The Cowboy’s Rope

Cowboys then and now considered roping as the feature that separated real cowhands from gunsels. Even today a cowboy won’t stay with an outfit long if it doesn’t provide him an opportunity to use their ropes.

At one time or another each cow a loop tossed around their neck and their hind legs “heeled” and drug to a branding fire. A rope enabled a 150-lb man to throw a thousand-pound cow. The length of a rope varied.

The Spanish and later Mexican vaqueros preferred to use a braided rawhide la reata, which was later corrupted into the English, lariat. Those reatas, as long as 110 feet, enabled them to take their dally from a running steer from sixty feet. Dally comes from the Spanish dar la vuelta or to “take a turn” around the saddle horn. A word to the wise: Do not let a thumb or finger get caught between the horn and the rope when the slack comes out of the rope or you might lose it.

Those vaqueros were among the best ropers in the world. One told me the reason they needed a longer reata was to allow a little slack and let the steer run until he tires. If you took up the slack too quickly it might snap then its long-gone cow and reata.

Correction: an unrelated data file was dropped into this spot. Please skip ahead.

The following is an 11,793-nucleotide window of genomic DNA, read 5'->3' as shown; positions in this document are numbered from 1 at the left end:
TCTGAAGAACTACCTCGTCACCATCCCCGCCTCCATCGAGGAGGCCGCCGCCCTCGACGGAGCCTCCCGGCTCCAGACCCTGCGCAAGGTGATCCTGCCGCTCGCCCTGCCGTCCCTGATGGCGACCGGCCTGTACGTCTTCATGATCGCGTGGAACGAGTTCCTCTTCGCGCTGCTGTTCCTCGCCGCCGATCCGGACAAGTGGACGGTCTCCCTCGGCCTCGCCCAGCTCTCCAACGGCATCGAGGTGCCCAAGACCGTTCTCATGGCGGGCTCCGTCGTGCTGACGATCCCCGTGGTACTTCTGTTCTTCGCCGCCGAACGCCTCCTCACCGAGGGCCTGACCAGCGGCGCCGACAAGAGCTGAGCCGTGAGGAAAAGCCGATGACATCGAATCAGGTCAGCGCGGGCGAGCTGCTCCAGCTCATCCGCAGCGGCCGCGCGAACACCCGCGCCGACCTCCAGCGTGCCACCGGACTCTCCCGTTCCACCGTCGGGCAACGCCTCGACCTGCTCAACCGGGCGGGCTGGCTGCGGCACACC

The Texas cowboys came up with a “hard and fast” style roping where one end of the rope was anchored to the horn. That way when the loop found its target the horse put on the skids and the cowboy had to jump off and flank it, then tie him down.

A drawback to hard and fast roping was if the cowhand had more steer on the other end than he reckoned the critter might run off with his rope and his saddle. Years ago I recorded a song about a hard and fast roper named “Windy Bill” who experienced such an incident.

The old time cowhand used shorter ropes made from hemp or cotton. The “maguey” or grass rope made from the fibers of the agave or century plant, the “manila,” made from manila fiber and the “seago” were also popular. It was a maritime rope or “seagoing”
hence the name.

Marshall Trimble is Arizona’s official historian and vice president of the Wild West History Association. His latest book is Arizona Outlaws and Lawmen; The History Press, 2015. If you have a question, write: Ask the Marshall, P.O. Box 8008, Cave Creek, AZ 85327 or email him at marshall.trimble@scottsdalecc.edu.

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